I found his answer very interesting and it reminded me of that Inside the Actor's Studio thing.
During rehearsals, I'd have this book in my hand, and I have to set this book down in order to do the next bit of acting, and he would say: "Why would you put the book down? You don't know that you're going to pick up the bottle yet. You're doing that because you know you need your hands free, but that doesn't make sense."
Totally true and a good reminder to question the origin of your acting choices!
Wednesday, November 16, 2011
Monday, November 14, 2011
Thursday, November 10, 2011
Wednesday, November 9, 2011
Thursday, November 3, 2011
Wednesday, November 2, 2011
Thursday, October 27, 2011
Wednesday, October 26, 2011
Friday, October 21, 2011
Thursday, October 20, 2011
Wednesday, October 19, 2011
Tuesday, October 18, 2011
Monday, October 17, 2011
Thursday, October 13, 2011
Wednesday, October 12, 2011
Monday, October 10, 2011
Saturday, October 8, 2011
Friday, October 7, 2011
Thursday, October 6, 2011
Notes from Stijn Windig:
It's a collaboration between myself and fantasy illustrator Ian Miller. It is made as a test/showcase for a bigger project.
It is not as polished as most of the good stuff on your site, but I hope you like it enough to consider giving it some attention
Sure thing! It's not like there's some quality level that you need to achieve before I post something. And this is already cool! Curious to see the bigger project!
Sergio Pablos, former Disney Supervisor is the director of The Spa Studios, who designed the main characters of Rio and were responsible for the original idea of Despicable Me.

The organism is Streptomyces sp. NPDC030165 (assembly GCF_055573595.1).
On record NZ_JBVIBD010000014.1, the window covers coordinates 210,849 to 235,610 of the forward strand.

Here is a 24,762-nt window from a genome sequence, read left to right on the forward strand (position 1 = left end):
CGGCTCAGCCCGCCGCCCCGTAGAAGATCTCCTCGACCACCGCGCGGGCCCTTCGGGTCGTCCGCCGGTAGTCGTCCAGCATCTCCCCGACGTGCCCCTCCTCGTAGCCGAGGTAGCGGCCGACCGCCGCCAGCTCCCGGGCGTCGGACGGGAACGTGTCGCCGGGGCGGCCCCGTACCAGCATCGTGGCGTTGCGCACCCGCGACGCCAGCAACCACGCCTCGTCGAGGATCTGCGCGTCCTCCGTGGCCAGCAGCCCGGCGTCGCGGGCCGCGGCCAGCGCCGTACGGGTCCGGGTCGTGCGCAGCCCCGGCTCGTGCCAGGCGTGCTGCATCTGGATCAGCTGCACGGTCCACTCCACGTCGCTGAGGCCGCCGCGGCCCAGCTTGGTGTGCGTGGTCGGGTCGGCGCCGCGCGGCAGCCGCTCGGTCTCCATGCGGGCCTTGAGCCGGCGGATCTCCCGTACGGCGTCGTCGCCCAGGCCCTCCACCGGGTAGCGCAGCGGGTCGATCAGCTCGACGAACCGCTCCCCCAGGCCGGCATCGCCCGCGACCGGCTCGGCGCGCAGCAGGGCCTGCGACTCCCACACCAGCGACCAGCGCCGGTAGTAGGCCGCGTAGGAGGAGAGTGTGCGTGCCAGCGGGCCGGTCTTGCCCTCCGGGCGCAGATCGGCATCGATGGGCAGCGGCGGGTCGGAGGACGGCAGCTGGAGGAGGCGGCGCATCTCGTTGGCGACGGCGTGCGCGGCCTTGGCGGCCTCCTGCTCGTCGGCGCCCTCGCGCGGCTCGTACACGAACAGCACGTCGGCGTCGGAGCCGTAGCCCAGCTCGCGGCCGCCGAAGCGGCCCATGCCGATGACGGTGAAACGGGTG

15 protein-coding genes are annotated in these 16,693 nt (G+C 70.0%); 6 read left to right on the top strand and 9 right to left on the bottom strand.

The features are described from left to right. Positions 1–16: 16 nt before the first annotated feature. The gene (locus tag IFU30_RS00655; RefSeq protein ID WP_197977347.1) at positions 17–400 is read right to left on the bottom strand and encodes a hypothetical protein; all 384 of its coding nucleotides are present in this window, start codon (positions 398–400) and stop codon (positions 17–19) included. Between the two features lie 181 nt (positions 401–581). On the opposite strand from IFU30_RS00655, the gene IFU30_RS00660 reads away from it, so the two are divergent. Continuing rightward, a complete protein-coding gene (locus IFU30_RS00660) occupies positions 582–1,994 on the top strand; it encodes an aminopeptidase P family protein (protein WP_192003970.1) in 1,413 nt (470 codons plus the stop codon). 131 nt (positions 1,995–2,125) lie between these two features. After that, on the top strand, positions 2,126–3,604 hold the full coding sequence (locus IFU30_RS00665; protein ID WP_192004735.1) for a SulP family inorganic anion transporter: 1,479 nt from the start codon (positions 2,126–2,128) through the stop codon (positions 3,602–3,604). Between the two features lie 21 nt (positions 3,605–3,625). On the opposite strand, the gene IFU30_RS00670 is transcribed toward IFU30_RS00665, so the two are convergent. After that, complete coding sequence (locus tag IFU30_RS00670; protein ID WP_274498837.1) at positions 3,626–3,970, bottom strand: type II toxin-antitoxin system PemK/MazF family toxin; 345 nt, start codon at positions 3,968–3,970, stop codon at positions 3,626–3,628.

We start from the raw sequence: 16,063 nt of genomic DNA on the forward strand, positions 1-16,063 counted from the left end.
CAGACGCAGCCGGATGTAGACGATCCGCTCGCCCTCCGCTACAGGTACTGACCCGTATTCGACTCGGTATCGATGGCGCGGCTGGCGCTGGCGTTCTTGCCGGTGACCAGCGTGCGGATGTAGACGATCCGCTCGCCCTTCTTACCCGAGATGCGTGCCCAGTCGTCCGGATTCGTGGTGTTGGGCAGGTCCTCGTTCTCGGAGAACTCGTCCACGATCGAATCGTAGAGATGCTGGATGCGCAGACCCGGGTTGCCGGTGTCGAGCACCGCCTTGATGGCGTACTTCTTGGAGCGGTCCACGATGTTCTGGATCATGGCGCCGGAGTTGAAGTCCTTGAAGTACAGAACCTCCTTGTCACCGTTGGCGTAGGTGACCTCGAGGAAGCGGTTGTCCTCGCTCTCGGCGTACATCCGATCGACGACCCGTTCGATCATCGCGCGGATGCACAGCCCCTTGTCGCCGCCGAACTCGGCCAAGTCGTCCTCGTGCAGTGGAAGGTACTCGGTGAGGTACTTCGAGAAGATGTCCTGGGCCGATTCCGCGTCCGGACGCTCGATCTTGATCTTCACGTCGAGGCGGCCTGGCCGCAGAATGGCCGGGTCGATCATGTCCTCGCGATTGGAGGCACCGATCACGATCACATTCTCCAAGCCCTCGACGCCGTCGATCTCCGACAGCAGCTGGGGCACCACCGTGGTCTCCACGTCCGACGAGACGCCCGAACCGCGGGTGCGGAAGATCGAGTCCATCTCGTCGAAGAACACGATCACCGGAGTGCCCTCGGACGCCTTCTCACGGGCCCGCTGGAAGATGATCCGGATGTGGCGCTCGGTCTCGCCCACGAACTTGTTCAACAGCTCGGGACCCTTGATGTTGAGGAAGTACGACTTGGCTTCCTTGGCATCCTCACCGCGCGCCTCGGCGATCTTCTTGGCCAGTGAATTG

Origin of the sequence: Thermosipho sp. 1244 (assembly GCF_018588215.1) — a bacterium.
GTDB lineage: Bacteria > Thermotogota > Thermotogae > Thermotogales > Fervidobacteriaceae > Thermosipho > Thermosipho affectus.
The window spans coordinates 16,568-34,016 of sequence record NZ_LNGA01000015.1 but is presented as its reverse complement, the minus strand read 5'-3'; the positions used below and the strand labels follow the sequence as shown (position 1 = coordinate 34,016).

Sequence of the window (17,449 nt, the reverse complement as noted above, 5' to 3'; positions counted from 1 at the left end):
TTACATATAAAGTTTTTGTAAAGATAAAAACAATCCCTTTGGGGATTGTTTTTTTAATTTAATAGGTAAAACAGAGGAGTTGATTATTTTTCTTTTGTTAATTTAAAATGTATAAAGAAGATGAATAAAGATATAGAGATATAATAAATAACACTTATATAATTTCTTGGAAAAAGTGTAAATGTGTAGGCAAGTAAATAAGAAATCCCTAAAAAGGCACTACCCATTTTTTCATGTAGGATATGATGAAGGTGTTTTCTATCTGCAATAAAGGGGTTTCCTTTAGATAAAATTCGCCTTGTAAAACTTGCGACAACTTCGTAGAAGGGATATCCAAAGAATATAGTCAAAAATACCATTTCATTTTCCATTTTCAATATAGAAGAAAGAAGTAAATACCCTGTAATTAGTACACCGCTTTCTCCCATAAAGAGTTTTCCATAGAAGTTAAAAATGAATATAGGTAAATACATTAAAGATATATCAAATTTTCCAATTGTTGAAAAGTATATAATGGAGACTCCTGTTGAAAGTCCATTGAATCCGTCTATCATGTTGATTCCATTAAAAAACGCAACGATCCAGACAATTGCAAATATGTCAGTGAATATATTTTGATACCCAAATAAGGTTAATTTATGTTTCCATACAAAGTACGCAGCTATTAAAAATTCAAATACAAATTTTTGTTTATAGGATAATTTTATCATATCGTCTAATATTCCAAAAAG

Wednesday, October 5, 2011
Tuesday, October 4, 2011
Sunday, October 2, 2011
Saturday, October 1, 2011
Pixar's Director of Photography/Lighting Sharon Calahan: Reflections on Light and Color
This workshop is intended as discussion about using light and color to create memorable images that support the story. Sharon will talk about her favorite images and why they captivate. Sharon Calahan joined Pixar Animation Studios in 1994 as lighting supervisor on the studio’s first feature film, Toy Story. She then served as director of photography on Toy Story, A Bug’s Life , Toy Story 2 , Finding Nemo , Ratatouille and Cars 2.
Sharon knew at the age of three that she wanted to be an artist for Disney. She went on to study graphic design, illustration and photography. Following art school, she began her career as an art director for broadcast television and video production.
Prior to joining Pixar, she was a lighting director at Pacific Data Images completing commercial work, longer format television, and graphics packages.
Here more info about who else is attending:
Sharon Calahan will be the opening keynote of VIEW 2011. Some of the other international special guests of VIEW2011 will be : Randy Thom, multiple Academy-Award winning director of sound design for Skywalker Sound; Tom Wujec , the visual thinking guru and award-winning innovator @ Autodesk ; Cory Doctorow , science fiction novelist, blogger, e technology activist; Glenn Entis , Academy Award Winner, Co-Founder and General Partner @ Vanedge Capital ; Scott Farrar , Academy Award Winner and VFX Supervisor for Transformers 3 , @ ILM; Roger Guyett, VFX Supervisor for Cowboys & Aliens , @ ILM; Lucia Modesto , Character Technical Director Supervisor for Kung Fu Panda 2 , @ PDI/Dreamworks Animation; Peter Nofz , CG Supervisor for Green Lantern , @ Sony Imageworks ; Erminio Pinque , Artistic Director at BIG NAZO LAB; Joshua Grow , 2011 Siggraph Computer Animation Festival Chair; Roger Gould , Creative Director @ Pixar's Theme Park Group; David Revoy , Digital Painter and Art Director.
And where and when is this happening?
VIEW Conference is the premiere international event in Italy on Computer Graphics, Digital Cinema, 3D Animation, Gaming, VFX and Interactive Techniques. It will take place in Turin from 25th to 28th, preceded by the VIEWFest , the Computer Animation Festival (from 21st to 23rd October 2011).
Inspired by the ocean, theBlu is a global mission to create the
world's largest globally shared art and entertainment project of its
kind on the web. It is a beautiful interactive online world where
every species and habitat is a unique work of art created by global
digital artists and developers from all walks of life. TheBlu is a
geosocial web app where people connect across the Internet and explore
a vast and growing ocean gallery on the web.